That night when the little ones and I knelt to say our prayers we all thanked God for finding Mommy a job. And so I started at the Big Wheel.

When I got home in the mornings I woke the baby-sitter up and sent her home with one dollar of my tip money–fully half of what I averaged every night.

As the weeks went by, heating bills added a strain to my meager wage. The tires on the old Chevy had the consistency of penny balloons and began to leak. I had to fill them with air on the way to work and again every morning before I could go home.

One bleak fall morning, I dragged myself to the car to go home and found four tires in the back seat. New tires! There was no note, no nothing, just those beautiful brand new tires. Had angels taken up residence in Indiana?

I wondered.

I made a deal with the local service station. In exchange for his mounting the new tires, I would clean up his office. I remember it took me a lot longer to scrub his floor than it did for him to do the tires.

I was now working six nights instead of five and it still wasn’t enough. Christmas was coming and I knew there would be no money for toys for the kids. I found a can of red paint and started repairing and painting some old toys. Then I hid them in the basement so there would be something for Santa to deliver on Christmas morning. Clothes were a worry too. I was sewing patches on top of patches on the boys pants and soon they would be too far gone to repair.

On Christmas Eve the usual customers were drinking coffee in the Big Wheel. These were the truckers, Les, Frank, and Jim, and a state trooper named Joe. A few musicians were hanging around after a gig at the Legion and were dropping nickels in the pinball machine. The regulars all just sat around and talked through the wee hours of the morning and then left to get home before the sun came up.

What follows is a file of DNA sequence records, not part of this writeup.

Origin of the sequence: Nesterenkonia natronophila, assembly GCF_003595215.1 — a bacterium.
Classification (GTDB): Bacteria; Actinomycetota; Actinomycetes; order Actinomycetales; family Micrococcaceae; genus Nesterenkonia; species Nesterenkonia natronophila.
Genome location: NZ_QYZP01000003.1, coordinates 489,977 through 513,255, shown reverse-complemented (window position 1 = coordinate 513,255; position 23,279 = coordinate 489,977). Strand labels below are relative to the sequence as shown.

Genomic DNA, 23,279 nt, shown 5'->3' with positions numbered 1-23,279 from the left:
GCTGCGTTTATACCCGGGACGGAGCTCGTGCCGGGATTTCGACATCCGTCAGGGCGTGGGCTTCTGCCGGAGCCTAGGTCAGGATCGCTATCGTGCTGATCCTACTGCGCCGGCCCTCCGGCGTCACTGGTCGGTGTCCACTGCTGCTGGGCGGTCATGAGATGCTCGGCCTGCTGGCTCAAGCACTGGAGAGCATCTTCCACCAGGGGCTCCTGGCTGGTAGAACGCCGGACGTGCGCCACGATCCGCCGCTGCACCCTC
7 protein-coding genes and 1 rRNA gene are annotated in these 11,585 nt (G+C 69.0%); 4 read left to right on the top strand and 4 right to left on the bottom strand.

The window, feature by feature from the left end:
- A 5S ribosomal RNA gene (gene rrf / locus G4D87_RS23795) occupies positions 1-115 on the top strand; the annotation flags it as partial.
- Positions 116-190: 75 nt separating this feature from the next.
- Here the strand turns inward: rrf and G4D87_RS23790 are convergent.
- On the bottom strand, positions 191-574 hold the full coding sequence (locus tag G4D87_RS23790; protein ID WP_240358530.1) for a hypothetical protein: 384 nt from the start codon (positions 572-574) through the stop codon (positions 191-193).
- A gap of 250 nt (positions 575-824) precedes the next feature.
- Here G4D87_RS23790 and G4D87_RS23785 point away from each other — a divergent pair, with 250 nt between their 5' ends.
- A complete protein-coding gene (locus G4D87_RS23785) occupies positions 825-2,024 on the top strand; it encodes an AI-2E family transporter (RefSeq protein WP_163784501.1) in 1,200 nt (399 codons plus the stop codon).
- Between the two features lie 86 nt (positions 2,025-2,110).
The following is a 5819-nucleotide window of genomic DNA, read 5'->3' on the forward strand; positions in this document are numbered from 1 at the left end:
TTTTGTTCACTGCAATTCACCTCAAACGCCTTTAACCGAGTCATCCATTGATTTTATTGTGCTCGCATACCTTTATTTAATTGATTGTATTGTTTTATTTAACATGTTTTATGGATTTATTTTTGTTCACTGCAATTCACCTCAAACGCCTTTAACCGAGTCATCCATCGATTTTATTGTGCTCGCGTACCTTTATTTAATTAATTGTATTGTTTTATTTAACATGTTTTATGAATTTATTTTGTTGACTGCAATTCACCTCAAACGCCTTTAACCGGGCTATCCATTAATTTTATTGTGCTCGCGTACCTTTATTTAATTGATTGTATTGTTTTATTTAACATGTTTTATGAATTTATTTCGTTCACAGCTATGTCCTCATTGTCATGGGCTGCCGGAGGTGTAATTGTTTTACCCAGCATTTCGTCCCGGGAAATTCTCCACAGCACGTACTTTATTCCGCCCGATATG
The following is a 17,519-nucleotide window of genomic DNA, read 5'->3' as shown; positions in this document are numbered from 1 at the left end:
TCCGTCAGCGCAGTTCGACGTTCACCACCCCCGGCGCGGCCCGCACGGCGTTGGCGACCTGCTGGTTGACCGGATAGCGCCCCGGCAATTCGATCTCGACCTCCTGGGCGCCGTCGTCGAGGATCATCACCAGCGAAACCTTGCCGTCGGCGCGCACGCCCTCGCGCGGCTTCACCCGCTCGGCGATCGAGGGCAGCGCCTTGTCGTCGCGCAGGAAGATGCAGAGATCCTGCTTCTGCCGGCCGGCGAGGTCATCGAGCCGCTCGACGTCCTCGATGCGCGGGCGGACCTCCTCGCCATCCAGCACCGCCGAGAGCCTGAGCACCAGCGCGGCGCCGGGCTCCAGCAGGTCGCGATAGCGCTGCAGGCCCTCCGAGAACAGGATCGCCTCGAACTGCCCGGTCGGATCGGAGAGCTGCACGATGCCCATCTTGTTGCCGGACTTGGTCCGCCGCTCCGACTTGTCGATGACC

When it was time for me to go home at seven o’clock on Christmas morning I hurried to the car. I was hoping the kids wouldn’t wake up before I managed to get home and get the presents from the basement and place them under the tree. (We had cut down a small cedar tree by the side of the road down by the dump.)

It was still dark and I couldn’t see much, but there appeared to be some dark shadows in the car-or was that just a trick of the night? Something certainly looked different, but it was hard to tell what.

When I reached the car I peered warily into one of the side windows. Then my jaw dropped in amazement. My old battered Chevy was filled full to the top with boxes of all shapes and sizes. I quickly opened the driver’s side door, scrambled inside and kneeled in the front facing the back seat.

Reaching back, I pulled off the lid of the top box. Inside was whole case of little blue jeans, sizes 2-10! I looked inside another box: It was full of shirts to go with the jeans. Then I peeked inside some of the other boxes: There was candy and nuts and bananas and bags of groceries. There was an enormous ham for baking, and canned vegetables and potatoes. There was pudding and Jell-O and cookies, pie filling and flour. There was a whole bag of laundry supplies and cleaning items. And there were five toy trucks and one beautiful little doll.

As I drove back through empty streets as the sun slowly rose on most amazing Christmas Day of my life, I was sobbing with gratitude. And I will never forget the joy on the faces of my little ones that precious morning.  Yes, there were angels in Indiana that long-ago December. And they all hung out at the Big Wheel truck stop.

Letter from Jesus about Christmas —

December 7, 2009

It has come to my attention that many of you are upset that folks are taking My name out of the season. How I personally feel about this celebration can probably be most easily understood by those of you who have been blessed with children of your own. I don’t care what you call the day. If you want to celebrate My birth, just GET ALONG AND LOVE ONE ANOTHER.